USGS and NPS Disaster Recovery Plan for Hawaii Volcanoes

A disaster recovery plan for Hawai’i Volcanoes National Park to address issues related to the 2018 Kīlauea Volcano eruption is open for public comment/USGS file

The month-long eruption of Kīlauea Volcano in Hawai’i Volcanoes National Park in 2018 caused extensive damage to the park and its infrastructure, including impacts to the Jaggar Museum and nearby buildings at the edge of the volcano which rendered them unusable. Now the National Park Service and the US Geological Survey are ready to move forward with a disaster recovery plan that is open for public comment.

The purpose of the Disaster Recovery Project is to repair, replace, relocate, or remove critical park infrastructure and USGS-operated facilities and equipment damaged during the eruption and summit collapse.

As part of the proposed action, the National Park Service:

  • Deconstruct damaged facilities (Jaggar Museum and two adjacent USGS buildings) in the Uēkahuna Cliff area.
  • Repair the toilet block in the Uēkahuna Cliff area.
  • Repair and restore access to the Uēkahuna Cliff Lookout.
  • Construct a natural surface trail to connect viewpoints on the Crater Rim Trail in the Uēkahuna Cliff area.
  • Remove and replace existing water tanks in the Uēkahuna Cliff area.
  • Replace the USGS HVO research facilities and build a new field station near the ball field near Kilauea Army Camp (KMC).
  • Construct a new replacement visitor center adjacent to the existing Kīlauea Park/Visitor Center building.
  • Repurpose the existing Kīlauea Visitor Center (KVC) facility into a space for indoor park programs, special events, and K-12 educational programs. KVC will continue to be the park’s headquarters.
  • Improve the park entrance and realign Crater Rim Drive to improve visitor safety with a roundabout and the addition of a third lane for administrative use only to reduce park entrance wait times for visitors. visitors and staff.
  • Deconstruct the non-historic National Park Service offices in the park’s research area and relocate the NPS offices to the former USGS Pacific Island Ecosystems Research Center buildings.
  • Develop parking, utilities and other site infrastructure to serve the proposed action facilities and improve circulation.

The public is invited to review and submit comments on the environmental assessment by July 31 at 11:59 p.m. MDT (7:59 p.m. HST) as follows:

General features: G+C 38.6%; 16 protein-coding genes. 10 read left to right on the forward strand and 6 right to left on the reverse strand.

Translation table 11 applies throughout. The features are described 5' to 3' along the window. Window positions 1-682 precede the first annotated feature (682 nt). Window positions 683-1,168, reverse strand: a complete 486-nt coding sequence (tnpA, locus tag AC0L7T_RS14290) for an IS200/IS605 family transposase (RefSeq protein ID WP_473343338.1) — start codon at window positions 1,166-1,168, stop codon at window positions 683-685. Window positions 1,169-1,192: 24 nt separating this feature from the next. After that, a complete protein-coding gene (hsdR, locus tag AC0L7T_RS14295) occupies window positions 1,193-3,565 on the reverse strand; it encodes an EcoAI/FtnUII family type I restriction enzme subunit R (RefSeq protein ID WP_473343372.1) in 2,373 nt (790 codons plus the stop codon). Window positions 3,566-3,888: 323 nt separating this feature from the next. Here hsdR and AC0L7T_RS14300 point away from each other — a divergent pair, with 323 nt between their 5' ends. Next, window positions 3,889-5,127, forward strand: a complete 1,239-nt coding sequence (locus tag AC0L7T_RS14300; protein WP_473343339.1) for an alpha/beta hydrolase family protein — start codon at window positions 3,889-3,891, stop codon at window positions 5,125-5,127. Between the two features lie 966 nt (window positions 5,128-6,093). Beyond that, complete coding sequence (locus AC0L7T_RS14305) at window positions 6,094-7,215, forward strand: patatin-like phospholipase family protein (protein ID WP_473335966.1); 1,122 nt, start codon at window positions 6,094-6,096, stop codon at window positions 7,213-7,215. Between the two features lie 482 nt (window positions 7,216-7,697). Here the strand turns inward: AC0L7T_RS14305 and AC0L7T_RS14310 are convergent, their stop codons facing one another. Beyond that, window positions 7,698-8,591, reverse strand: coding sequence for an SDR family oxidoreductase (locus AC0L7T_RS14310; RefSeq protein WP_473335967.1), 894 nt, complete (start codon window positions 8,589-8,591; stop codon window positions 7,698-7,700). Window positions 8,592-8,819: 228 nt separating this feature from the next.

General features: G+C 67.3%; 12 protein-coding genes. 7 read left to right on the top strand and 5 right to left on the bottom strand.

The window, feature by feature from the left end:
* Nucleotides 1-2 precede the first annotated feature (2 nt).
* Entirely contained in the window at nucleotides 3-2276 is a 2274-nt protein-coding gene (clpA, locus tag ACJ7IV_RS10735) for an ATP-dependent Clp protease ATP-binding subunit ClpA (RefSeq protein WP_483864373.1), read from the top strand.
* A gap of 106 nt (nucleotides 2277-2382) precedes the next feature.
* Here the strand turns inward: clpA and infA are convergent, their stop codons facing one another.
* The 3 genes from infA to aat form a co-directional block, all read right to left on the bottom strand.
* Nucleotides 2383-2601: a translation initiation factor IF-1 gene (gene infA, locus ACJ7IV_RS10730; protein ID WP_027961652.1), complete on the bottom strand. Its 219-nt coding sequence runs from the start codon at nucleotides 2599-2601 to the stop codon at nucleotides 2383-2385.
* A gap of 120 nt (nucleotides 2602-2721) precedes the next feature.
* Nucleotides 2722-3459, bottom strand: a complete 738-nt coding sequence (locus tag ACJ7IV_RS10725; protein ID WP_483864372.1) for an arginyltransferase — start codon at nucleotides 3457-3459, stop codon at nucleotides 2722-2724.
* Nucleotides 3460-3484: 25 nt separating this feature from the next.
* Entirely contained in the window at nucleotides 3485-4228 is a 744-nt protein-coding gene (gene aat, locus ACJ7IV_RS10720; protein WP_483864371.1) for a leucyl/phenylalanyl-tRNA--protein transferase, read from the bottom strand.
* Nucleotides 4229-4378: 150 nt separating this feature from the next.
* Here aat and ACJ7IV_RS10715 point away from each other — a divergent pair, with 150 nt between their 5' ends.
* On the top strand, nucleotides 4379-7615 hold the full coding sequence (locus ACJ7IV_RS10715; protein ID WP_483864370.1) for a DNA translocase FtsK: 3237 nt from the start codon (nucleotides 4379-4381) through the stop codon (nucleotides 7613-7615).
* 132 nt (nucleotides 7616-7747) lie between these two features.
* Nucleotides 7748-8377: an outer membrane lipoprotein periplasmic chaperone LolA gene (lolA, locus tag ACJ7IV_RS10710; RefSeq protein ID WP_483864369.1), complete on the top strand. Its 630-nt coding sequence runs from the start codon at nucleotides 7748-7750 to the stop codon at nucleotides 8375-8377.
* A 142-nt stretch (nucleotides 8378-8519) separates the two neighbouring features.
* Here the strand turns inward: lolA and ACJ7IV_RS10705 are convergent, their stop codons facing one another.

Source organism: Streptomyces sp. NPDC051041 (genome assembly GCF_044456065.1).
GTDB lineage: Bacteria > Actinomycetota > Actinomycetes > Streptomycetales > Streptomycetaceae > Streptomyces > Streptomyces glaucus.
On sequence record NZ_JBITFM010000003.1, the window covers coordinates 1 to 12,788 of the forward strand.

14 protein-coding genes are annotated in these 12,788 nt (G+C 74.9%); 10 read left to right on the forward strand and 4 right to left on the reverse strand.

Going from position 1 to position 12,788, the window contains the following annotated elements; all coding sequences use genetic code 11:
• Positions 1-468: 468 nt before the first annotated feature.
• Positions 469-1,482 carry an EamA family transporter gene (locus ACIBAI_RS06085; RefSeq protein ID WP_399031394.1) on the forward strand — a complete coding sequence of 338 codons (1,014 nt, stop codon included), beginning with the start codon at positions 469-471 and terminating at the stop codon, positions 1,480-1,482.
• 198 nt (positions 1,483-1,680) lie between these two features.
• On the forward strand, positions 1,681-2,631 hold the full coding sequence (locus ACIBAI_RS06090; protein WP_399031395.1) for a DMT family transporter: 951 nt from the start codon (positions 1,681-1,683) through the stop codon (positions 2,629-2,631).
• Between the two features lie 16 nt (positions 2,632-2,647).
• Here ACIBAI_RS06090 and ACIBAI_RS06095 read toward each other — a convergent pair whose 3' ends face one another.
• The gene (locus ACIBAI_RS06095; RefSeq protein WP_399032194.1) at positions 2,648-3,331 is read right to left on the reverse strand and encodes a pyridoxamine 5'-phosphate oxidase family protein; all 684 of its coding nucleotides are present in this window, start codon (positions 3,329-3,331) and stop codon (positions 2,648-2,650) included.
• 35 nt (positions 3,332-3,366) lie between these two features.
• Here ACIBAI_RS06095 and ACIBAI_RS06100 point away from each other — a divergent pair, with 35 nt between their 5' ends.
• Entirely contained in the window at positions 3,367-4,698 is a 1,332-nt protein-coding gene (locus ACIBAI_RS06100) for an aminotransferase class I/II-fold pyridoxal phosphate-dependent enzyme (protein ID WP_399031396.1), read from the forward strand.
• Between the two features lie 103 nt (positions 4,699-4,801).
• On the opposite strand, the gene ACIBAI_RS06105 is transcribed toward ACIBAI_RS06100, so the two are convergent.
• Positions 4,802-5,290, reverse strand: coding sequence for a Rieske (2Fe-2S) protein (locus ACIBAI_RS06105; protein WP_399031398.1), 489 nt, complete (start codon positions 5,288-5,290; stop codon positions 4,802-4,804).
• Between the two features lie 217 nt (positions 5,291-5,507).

• On line. The preferred method for receiving feedback is through the NPS Planning, Environment, and Public Comment (PEPC) website: The PEPC website hosts the environmental assessment and detailed information about the project.
  • Call. Callers can leave a detailed message or have someone call them back by calling a dedicated phone line, (808) 460-6212.
  • Attend a virtual meeting on July 21, 2022 at noon or 6 p.m. The same information will be presented at both meetings so it is necessary to attend only one meeting. The presentation of the disaster recovery project will be at the beginning of the hour. Join the Zoom meeting online:
    • If you do not have internet access, you can join by phone: (888) 475-4499 toll free in the US Meeting ID: 930 0740 8720.
    • The meetings will give the public an opportunity to learn more about the environmental assessment of the project, have discussions with NPS and USGS personnel, and provide feedback.
    • Comments received will be reviewed, analyzed and considered for the environmental assessment.
    • The meetings will be recorded and a link to the recording will be posted on the project website:

The 2018 eruption and caldera collapse were the most destructive eruptive events in Hawai’i in the past two centuries, and the park was closed to the public for 134 days.Beginning in May 2018, Kīlauea’s summit and park underwent major changes as magma flowed from the chamber below Halema’uma’u Crater, and the caldera began to collapse, triggering thousands felt earthquakes and clouds of rock and ash that continued through early August. . Seismic activity was mostly centered near the crater and had a significant impact on buildings in the immediate vicinity of the Uēkahuna Cliff, including the Jaggar Museum and Okamura facility and equipment operated by the USGS , causing the area to close.

The results of post-disaster assessments revealed that a significant investment would be required to keep the Jaggar Museum and the Okamura Building and Geochemistry Annex operated by the USGS Hawaiian Volcano Observatory safe and operational. The buildings are surrounded by fault lines and the area continues to slump on the crater side, compromising the stability of the slopes of the existing terraces and the foundations of the buildings.

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